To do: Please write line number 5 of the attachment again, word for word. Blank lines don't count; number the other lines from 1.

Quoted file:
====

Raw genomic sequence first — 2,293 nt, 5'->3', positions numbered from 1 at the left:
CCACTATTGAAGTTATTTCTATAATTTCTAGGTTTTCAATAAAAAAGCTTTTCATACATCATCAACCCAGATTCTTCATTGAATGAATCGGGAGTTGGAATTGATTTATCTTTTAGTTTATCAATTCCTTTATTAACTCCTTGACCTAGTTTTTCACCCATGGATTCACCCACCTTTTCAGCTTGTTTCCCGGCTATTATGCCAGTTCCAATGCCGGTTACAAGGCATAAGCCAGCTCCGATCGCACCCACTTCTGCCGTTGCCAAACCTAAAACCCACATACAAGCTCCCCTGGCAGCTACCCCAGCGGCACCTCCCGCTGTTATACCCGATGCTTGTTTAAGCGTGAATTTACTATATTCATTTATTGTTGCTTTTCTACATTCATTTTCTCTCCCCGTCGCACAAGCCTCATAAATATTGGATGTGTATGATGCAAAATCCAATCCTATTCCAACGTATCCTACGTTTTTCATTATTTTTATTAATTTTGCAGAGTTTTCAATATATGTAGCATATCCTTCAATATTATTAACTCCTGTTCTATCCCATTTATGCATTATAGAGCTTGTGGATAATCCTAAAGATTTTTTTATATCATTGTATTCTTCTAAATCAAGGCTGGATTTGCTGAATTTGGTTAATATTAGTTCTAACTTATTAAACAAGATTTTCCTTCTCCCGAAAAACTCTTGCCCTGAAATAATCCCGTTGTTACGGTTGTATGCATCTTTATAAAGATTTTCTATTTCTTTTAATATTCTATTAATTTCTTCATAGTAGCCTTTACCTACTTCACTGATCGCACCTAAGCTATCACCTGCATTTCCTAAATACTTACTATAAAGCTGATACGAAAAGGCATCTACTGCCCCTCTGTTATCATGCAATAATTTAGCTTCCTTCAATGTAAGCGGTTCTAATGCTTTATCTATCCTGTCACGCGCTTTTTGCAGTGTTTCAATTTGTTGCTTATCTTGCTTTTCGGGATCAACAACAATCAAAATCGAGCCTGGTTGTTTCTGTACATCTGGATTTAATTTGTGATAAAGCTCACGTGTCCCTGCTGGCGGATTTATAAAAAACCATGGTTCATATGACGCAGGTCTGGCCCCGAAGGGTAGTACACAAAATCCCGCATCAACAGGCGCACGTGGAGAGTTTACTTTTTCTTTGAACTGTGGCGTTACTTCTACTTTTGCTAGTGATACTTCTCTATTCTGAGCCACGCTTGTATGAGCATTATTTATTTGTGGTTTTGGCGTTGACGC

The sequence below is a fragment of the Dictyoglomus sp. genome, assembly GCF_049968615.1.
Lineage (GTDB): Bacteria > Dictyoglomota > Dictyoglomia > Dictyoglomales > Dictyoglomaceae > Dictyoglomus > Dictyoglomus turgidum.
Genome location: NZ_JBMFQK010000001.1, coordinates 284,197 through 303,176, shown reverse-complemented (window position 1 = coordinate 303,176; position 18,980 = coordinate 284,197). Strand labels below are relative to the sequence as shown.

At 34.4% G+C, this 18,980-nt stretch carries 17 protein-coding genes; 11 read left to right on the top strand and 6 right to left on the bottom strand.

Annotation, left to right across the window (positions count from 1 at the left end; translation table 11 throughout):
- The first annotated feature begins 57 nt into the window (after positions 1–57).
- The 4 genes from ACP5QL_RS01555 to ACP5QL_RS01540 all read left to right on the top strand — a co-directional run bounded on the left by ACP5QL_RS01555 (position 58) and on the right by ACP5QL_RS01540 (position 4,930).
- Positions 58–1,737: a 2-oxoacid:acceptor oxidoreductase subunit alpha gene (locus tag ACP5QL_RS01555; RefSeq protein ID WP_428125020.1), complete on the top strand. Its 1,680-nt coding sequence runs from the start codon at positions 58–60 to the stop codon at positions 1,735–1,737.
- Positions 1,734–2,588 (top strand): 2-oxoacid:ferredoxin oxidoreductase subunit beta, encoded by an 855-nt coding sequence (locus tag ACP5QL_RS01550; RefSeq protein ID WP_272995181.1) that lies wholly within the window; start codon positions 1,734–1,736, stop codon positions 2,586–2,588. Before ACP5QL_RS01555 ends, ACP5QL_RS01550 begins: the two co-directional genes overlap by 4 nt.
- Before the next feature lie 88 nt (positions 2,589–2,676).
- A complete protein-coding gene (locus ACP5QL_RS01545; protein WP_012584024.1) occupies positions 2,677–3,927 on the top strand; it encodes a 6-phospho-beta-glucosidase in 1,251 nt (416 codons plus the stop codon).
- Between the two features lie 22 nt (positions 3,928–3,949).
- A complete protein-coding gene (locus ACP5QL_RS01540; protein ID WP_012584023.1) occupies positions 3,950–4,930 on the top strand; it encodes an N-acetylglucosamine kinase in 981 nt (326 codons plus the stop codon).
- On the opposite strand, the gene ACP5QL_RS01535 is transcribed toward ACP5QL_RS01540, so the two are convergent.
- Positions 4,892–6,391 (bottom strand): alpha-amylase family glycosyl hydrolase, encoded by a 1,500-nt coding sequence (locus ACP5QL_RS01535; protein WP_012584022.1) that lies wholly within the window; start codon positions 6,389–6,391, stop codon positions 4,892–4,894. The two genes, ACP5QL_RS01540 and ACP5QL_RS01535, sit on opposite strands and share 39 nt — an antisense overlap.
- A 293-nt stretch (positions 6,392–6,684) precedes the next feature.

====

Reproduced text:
Genome location: NZ_JBMFQK010000001.1, coordinates 284,197 through 303,176, shown reverse-complemented (window position 1 = coordinate 303,176; position 18,980 = coordinate 284,197). Strand labels below are relative to the sequence as shown.